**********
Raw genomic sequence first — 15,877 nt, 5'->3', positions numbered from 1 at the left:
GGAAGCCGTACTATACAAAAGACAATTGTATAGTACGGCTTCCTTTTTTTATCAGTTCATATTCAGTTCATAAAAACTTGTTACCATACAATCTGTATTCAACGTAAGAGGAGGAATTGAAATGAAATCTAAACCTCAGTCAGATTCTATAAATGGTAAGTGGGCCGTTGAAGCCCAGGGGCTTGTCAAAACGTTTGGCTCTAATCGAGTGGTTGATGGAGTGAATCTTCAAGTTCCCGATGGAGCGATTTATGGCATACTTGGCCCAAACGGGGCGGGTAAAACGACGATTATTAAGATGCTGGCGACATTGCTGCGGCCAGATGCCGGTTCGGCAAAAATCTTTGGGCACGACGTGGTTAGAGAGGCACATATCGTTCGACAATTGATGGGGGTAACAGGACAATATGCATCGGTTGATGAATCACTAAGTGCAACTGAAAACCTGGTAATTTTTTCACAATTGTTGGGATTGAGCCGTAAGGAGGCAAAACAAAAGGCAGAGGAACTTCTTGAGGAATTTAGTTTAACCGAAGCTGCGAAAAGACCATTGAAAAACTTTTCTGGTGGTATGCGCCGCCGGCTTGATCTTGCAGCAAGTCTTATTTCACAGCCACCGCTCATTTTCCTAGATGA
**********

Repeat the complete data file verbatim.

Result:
Raw genomic sequence first — 15,877 nt, 5'->3', positions numbered from 1 at the left:
GGAAGCCGTACTATACAAAAGACAATTGTATAGTACGGCTTCCTTTTTTTATCAGTTCATATTCAGTTCATAAAAACTTGTTACCATACAATCTGTATTCAACGTAAGAGGAGGAATTGAAATGAAATCTAAACCTCAGTCAGATTCTATAAATGGTAAGTGGGCCGTTGAAGCCCAGGGGCTTGTCAAAACGTTTGGCTCTAATCGAGTGGTTGATGGAGTGAATCTTCAAGTTCCCGATGGAGCGATTTATGGCATACTTGGCCCAAACGGGGCGGGTAAAACGACGATTATTAAGATGCTGGCGACATTGCTGCGGCCAGATGCCGGTTCGGCAAAAATCTTTGGGCACGACGTGGTTAGAGAGGCACATATCGTTCGACAATTGATGGGGGTAACAGGACAATATGCATCGGTTGATGAATCACTAAGTGCAACTGAAAACCTGGTAATTTTTTCACAATTGTTGGGATTGAGCCGTAAGGAGGCAAAACAAAAGGCAGAGGAACTTCTTGAGGAATTTAGTTTAACCGAAGCTGCGAAAAGACCATTGAAAAACTTTTCTGGTGGTATGCGCCGCCGGCTTGATCTTGCAGCAAGTCTTATTTCACAGCCACCGCTCATTTTCCTAGATGA